01/01/2013 § Leave a Comment
The WordPress.com stats helper monkeys prepared a 2012 annual report for this blog.
Here’s an excerpt:
About 55,000 tourists visit Liechtenstein every year. This blog was viewed about 200,000 times in 2012. If it were Liechtenstein, it would take about 4 years for that many people to see it. Your blog had more visits than a small country in Europe!
29/11/2012 § 5 Comments
We drew you in, didn’t we? Well, it’s true: librarian and author Lauren Pressley is working with crowdfunding startup unglue.it to provide free access to her book So You Want To Be a Librarian. Read our interview with Lauren to learn more about the book, unglue.it, and how you can contribute!
22/10/2012 § 4 Comments
We are delighted to announce that Hack Library School has welcomed nine new contributing writers. We were all very impressed with the range of interests and experiences that they will bring to the blog. Without further ado, here they are!
17/10/2012 § 13 Comments
How often do you use Wikipedia? If you’re anything like me, probably a lot! I’ve been interested in exploring the relationship between libraries and what I’m pretty sure it’s the only encyclopedia I’ve ever used for a long time (giant physical copies were already on their way out by the time I was old enough to use one). Sad story, though: when I was an undergrad preparing to apply for library school, I included a link to the Wikipedia page on stereoscopes in a post on my personal blog about my university’s special collections. I was soon told by a librarian that I would be looked down on as a future library professional if I included links to Wikipedia in a post I wanted to be taken seriously. I remembering wondering right then if I would fit in in the library world–I wasn’t citing it in my dissertation, I just wanted readers to see a picture and get a brief overview of what the contraption was. From then on, I was constantly aware of this Wikipedia/library tension boiling under the surface, but I wanted no part of it.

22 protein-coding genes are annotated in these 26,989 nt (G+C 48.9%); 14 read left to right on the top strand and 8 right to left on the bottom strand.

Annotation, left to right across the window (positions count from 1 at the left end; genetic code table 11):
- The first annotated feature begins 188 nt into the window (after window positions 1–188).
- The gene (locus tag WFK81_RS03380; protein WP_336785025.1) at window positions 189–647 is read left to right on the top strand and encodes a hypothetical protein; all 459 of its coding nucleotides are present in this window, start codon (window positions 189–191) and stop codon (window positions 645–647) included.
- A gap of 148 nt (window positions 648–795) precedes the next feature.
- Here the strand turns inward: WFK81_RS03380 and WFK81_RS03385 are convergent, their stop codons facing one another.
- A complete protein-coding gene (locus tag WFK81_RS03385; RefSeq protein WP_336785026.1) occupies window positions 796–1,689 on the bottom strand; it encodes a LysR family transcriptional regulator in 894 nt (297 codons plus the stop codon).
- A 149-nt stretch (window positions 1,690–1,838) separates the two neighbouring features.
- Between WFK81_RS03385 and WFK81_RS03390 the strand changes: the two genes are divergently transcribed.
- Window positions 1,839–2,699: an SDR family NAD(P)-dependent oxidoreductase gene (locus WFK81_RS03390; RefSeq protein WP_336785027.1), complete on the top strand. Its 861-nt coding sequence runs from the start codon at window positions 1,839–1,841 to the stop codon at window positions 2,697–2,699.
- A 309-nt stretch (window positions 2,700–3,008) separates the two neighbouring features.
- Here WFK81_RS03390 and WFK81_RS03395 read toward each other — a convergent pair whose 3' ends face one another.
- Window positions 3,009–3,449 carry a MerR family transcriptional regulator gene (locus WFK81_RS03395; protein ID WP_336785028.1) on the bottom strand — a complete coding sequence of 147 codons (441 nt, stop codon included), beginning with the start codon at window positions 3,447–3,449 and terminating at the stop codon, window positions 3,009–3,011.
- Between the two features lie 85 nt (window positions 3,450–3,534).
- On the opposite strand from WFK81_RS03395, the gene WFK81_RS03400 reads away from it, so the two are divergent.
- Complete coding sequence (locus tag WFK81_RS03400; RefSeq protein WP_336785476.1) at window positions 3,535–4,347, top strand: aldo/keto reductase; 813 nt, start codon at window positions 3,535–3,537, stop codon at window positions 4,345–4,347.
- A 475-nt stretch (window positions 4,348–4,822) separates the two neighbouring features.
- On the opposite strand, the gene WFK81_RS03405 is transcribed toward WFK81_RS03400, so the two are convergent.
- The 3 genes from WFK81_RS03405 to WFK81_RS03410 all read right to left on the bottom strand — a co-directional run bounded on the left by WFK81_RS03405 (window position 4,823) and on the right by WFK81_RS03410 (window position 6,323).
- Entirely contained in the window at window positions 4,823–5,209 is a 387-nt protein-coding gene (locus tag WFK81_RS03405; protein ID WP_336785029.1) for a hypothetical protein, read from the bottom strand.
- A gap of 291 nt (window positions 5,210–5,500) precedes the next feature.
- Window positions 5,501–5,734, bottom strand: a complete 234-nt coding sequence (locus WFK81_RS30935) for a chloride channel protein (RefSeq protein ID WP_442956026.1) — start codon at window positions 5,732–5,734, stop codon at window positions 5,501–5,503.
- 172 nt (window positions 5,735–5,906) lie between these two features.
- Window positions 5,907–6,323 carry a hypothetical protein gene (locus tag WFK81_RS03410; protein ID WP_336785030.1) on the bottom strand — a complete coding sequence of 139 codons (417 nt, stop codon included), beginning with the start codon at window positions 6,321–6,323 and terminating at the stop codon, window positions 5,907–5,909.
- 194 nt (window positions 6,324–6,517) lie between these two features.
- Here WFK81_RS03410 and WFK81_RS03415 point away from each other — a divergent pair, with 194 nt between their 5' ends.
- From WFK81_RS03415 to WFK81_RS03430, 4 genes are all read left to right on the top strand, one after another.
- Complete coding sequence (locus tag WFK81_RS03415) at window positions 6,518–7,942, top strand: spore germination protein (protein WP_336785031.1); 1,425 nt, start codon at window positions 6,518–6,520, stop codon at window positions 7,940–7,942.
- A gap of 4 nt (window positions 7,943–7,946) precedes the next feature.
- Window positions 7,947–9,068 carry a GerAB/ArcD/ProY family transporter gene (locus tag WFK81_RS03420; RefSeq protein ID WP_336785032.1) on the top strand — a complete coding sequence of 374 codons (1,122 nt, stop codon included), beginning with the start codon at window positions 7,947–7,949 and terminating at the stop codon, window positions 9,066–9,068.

24/09/2012 § 5 Comments
On September 10th and 11th, I attended the HathiTrust Research Center UnCamp held in Bloomington, Indiana. The UnCamp was a joint venture organized by Indiana University, my institution, and the University of Illinois Urbana-Champaign. All in all, the UnCamp spanned a day and a half of demonstrations and hands-on examples geared to orienting attendees toward new uses of HTRC data. As a graduate student, I was lucky enough to have my registration paid for by IU’s Data to Insight Center in exchange for volunteering throughout the UnCamp. For my post today I wanted to briefly share my experience.